Introducing our new Harry Keen Fellow, Dr Richard Oram – by Kotryna Temcinaite
Last year at Diabetes UK we started a new tradition: awarding the prestigious Harry Keen Intermediate Fellowship. This Fellowship has been established in recognition of the life and work of Professor Harry Keen, a clinical pioneer who helped to shape the understanding of diabetes and its treatment. We believe in supporting the leaders of the future, and this Fellowship is set to support the next clinical research leaders in diabetes.
A year ago you met our first awardee, Dr Victoria Salem. Today I want to introduce you to our new Harry Keen Fellow, Dr Richard Oram. Richard is based in University of Exeter Medical School and over the next five years will be studying an extremely rare form of diabetes. But about all that in his own words…
Why diabetes research?
Richard explains: “I started as a kidney doctor, and diabetes is one of the commonest cause of kidney problems. A key factor that affected my choice to work on diabetes was that I had several young patients with Type 1 diabetes, who were unlucky enough to develop kidney problems very early in their life: in their late teens, twenties and thirties. And I think it was looking at the options these people had, looking at what bad luck they had, that motivated me to do Type 1 diabetes research.”
Battling the unknowns
“My major research interest is the biology of Type 1 diabetes. The key thing is that we don’t really understand why people develop Type 1 diabetes. And why people have their beta cells destroyed by the immune system at different rates.
“I really got into this field doing my PhD, when I focused on how well insulin-producing beta cells function in people with Type 1 diabetes. I measured their function in people with Type 1 diabetes, including those who had received islet transplants. One of the things we found was that the rate at which beta cells were lost was very variable. And many people, in fact most people, didn’t lose all of their beta cells.
“The question that my PhD led to was why is it so variable? Why do some people develop an immune attack and lose all of their beta cells very quickly, while there are other people with Type 1 diabetes who have a much more ‘slow burning’ process? And maybe if we learnt more about that, we could avoid rapid beta cell destruction.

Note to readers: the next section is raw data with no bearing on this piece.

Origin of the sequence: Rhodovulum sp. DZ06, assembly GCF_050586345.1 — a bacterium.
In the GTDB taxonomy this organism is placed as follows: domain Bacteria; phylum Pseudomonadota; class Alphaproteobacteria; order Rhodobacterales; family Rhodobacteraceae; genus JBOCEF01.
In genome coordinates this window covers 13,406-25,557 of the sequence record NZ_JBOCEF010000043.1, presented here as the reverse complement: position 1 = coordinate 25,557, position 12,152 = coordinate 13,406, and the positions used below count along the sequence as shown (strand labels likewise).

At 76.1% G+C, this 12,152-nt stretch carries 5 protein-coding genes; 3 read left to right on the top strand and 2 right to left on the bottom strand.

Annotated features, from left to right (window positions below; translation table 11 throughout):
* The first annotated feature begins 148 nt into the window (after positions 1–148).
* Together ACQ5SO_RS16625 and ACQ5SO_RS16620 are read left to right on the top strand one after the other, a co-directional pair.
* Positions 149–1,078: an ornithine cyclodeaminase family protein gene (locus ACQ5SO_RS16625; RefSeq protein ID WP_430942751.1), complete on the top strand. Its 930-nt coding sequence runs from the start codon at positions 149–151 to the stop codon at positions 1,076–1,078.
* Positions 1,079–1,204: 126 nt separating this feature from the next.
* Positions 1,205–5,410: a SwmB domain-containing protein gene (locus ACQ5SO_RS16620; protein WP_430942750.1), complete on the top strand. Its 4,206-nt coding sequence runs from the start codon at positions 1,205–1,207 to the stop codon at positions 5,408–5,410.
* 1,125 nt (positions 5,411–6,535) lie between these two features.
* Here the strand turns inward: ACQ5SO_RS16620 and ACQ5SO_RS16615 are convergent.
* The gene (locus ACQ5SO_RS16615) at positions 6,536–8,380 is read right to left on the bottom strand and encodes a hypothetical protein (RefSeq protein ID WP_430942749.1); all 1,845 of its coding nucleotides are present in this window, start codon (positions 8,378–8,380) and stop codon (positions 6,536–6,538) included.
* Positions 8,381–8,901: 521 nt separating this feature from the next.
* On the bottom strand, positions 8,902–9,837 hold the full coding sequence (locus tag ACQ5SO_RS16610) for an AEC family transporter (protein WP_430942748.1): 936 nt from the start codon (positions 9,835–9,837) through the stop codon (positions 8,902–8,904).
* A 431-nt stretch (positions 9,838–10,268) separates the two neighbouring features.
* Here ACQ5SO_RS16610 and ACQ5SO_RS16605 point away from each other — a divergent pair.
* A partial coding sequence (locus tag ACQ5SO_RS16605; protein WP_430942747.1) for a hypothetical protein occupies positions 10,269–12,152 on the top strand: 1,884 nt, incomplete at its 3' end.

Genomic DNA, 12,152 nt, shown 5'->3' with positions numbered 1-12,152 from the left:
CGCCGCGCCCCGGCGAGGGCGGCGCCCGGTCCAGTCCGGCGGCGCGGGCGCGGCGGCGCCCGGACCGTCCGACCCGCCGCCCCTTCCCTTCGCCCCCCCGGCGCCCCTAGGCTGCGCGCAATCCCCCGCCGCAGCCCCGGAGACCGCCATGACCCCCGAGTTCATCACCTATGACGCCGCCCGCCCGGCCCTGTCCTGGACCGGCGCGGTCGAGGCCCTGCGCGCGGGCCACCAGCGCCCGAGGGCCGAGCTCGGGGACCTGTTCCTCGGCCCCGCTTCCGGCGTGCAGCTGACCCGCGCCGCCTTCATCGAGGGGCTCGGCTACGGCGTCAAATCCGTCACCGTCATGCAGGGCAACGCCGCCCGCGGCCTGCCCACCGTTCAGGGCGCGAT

“I also got interested in the age of diagnosis, because we know that people who are diagnosed with Type 1 diabetes younger, on average, lost their beta cells slightly more rapidly. But again, we don’t know why. As a broad theme now I’m focused on how fast people lose their beta cells and what things determine that speed.”
Studying the unusual to learn about the whole
“For the Harry Keen Fellowship, I am focused on one project. It comes from the principle that by studying very unusual forms of diabetes we might learn more about all of Type 1 diabetes as a whole.
“So I’m focusing on a unique group of people with Type 1 diabetes, who were diagnosed far earlier than it had previously been described. This comes from Exeter being the worldwide referral centre for neonatal diabetes, or diabetes diagnosed in the first six months of life.
“Neonatal diabetes is usually caused by a single genetic spelling mistake in a beta cell gene. This spelling mistake impairs insulin production. But using a new test that I’ve developed, called the Type 1 Diabetes Genetic Risk Score, we have proven that some of these people with neonatal diabetes actually developed an immune attack in the first six months of their life.
“Firstly, this is extremely unfortunate for people who are diagnosed so young, because Type 1 diabetes as an adult is challenging enough, but as a child – and as an extremely young child – it only gets more challenging. But the surprising thing to me, as a doctor and scientist, was that they developed immune attack at the age where your immune system hasn’t fully developed yet.”
“So the key question that I’m asking as a Harry Keen Fellow is: what led to these people developing an immune attack so extremely early? Is it something in their genes? Is it something in their immune system? Is it something in their environment, or is it just random bad luck? And if we can find the reason people develop Type 1 diabetes so extremely early, it might also tell us the key biological processes of Type 1 diabetes.”